official uggs Advocates protest immigration policy year after Arizona mom
Puente, a human rights advocacy group, led a protest in Phoenix against President Trump immigration policy Feb. 5, 2018, almost a year after the deportation of Guadalupe Garcia de Rayos of Mesa, Ariz. Garcia de Rayos was deported to Mexico on Feb. 9, 2017, a day after checking in at the Phoenix office of Immigration and Customs Enforcement. Immigration and Customs Enforcement office in Phoenix, calling for change nearly a year after an Arizona woman was deported after she went for a routine check in with the federal agency.
The arrest and deportation of Guadalupe Garcia de Rayos, of Mesa, Ariz., was a catalyst that stirred protests across the state, said Maria Castro, a community organizer with Puente, a human rights advocacy group.
“The community rose up, we fought hard and many of us were arrested, and she was still deported,” said Castro. “Even with her kids banging on the side of a van, telling the ICE agent, ‘This is my mom, I want to keep her here.’ That was a really hard moment for the movement.”
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For 15 year old Jacqueline Rayos Garcia, the year without her mother has been hard. Despite flying to Mexico three times over school breaks to visit her mother, she misses being able to talk in person every day.
“It’s been really heartbreaking, because it’s just like a big chunk of me has been ripped away,” said Rayos Garcia. “It hasn’t been the same, because she’s usually there when I get home,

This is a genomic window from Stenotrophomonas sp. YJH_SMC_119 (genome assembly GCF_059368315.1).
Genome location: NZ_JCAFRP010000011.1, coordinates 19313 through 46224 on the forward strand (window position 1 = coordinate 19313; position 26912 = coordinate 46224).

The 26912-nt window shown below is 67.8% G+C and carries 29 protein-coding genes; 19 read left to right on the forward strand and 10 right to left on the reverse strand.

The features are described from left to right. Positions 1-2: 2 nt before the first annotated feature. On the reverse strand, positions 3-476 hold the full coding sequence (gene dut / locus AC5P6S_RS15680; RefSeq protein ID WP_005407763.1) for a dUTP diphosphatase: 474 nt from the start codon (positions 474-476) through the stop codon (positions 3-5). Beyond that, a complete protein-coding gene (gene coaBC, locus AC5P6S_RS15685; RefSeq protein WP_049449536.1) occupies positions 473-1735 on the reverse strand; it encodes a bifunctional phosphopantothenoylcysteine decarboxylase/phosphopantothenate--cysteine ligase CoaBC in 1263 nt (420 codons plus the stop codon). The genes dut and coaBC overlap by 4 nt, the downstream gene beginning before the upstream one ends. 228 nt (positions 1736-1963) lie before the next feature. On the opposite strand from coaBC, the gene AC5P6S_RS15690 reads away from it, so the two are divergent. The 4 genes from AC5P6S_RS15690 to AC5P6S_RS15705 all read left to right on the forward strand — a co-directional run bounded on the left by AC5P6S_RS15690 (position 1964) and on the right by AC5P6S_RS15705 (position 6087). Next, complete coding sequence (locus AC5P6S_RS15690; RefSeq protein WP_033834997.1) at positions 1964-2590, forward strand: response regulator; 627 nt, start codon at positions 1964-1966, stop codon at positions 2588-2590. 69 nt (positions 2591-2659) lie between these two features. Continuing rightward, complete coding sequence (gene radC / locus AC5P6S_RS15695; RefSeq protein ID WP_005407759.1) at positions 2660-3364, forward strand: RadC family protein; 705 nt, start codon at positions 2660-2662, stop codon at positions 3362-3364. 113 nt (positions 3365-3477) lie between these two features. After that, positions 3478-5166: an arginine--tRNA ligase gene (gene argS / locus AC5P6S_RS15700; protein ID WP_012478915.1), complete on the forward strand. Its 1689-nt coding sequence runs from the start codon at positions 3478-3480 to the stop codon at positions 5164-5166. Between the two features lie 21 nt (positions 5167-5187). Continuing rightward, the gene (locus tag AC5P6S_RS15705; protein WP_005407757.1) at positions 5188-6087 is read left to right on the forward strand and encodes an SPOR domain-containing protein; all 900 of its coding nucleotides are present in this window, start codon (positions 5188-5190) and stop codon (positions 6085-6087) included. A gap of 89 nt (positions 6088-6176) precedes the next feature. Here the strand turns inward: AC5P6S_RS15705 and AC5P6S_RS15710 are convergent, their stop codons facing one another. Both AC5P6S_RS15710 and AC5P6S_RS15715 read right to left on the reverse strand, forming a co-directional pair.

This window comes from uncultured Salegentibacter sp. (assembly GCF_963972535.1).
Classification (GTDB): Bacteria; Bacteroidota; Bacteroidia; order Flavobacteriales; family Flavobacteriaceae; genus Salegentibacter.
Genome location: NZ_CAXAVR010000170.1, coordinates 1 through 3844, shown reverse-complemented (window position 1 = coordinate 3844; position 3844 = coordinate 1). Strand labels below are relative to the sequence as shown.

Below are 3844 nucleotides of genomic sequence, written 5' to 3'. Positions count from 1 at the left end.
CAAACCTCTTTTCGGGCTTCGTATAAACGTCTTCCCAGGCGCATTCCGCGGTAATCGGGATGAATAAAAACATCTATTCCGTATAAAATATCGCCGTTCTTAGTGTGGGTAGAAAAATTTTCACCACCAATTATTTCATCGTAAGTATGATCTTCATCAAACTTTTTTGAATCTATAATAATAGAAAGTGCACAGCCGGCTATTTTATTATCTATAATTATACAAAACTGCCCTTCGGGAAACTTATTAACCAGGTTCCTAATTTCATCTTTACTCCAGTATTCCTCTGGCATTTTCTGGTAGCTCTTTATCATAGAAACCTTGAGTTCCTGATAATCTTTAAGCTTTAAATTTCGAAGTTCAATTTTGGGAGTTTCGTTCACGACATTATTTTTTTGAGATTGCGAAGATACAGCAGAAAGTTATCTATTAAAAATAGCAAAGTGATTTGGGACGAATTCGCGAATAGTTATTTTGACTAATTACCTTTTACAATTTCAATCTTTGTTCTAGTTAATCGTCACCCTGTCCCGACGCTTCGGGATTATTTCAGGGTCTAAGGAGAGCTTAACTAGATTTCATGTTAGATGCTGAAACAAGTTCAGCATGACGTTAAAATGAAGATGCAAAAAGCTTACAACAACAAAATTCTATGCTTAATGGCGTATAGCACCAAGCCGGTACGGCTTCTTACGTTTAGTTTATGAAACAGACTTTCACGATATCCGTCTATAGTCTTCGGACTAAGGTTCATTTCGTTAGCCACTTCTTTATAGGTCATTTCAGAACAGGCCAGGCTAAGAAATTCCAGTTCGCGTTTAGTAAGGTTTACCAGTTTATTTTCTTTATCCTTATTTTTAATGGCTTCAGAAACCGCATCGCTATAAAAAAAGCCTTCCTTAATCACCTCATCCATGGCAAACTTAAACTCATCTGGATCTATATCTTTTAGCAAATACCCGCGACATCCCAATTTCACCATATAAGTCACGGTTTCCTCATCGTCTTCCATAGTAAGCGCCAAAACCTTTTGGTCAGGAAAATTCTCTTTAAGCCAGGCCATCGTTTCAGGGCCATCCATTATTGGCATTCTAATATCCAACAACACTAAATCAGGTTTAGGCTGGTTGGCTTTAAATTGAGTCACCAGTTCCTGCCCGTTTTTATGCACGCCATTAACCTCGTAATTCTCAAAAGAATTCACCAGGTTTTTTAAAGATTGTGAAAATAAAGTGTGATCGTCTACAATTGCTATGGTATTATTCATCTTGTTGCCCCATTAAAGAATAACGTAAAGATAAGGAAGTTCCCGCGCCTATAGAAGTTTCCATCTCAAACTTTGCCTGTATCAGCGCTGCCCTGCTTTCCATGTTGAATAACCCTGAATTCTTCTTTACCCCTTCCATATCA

asking me how has my day been, how was school. And now I don’t have anyone to talk to.”
Guadalupe Garcia de Rayos was locked in a van that was stopped in the street by protesters outside the Immigration and Customs Enforcement office on Wednesday, Feb. 8, 2017, in Phoenix. Her attorney said the Mexican consulate informed him the Garcia de Rayos was deported to Nogales, Sonora, Mexico, on Thursday, Feb. 9, 2017.
Rob Schumacher, The Arizona Republic
Her mother’s deportation last year drew national attention not long after President Trump took office. It was followed by other instances in Phoenix and around the country that continued to draw attention and trigger more protests against his approach to enforcement.
Detained after checking in with ICEGarcia de Rayos was taken into custody Feb. 8, 2017, by ICE officials in Phoenix during a check in at the agency’s offices. rather than deporting her back to Mexico. She was deported Feb. 9, 2017, and remains in Mexico.
She had a prior felony conviction that stemmed from a workplace raid in 2008, where she was caught using a fake Social Security number to obtain work. Despite a court issued removal order, she had been allowed to remain in the country as long as she checked in with ICE, which she had done seven times prior, her attorney said at the time.
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Of particular concern to activists are people who entered the country illegally, have jobs or are in school, and have been allowed to stay here as long as they checked in with immigration officials on a regular basis. In a few instances last year in Phoenix, people were taken and deported as they came to check in as they had before, according to their attorneys and family members.
Concerns for ‘Dreamers’More recently, concerns over whether Congress will pass a permanent solution to allow “Dreamers,” who were brought to the United States illegally as children but have grown up here, to remain, as they had under an Obama administration policy.
Castro said activists have little confidence that immigration reform will be able to help Garcia de Rayos return to her family anytime soon.
“Any kind of deal that comes out of this White House is ethnic cleansing,” she said. “He’s trying to white out America and holding the Dreamers hostage,
dangling this piece of relief in exchange for extreme enforcement.”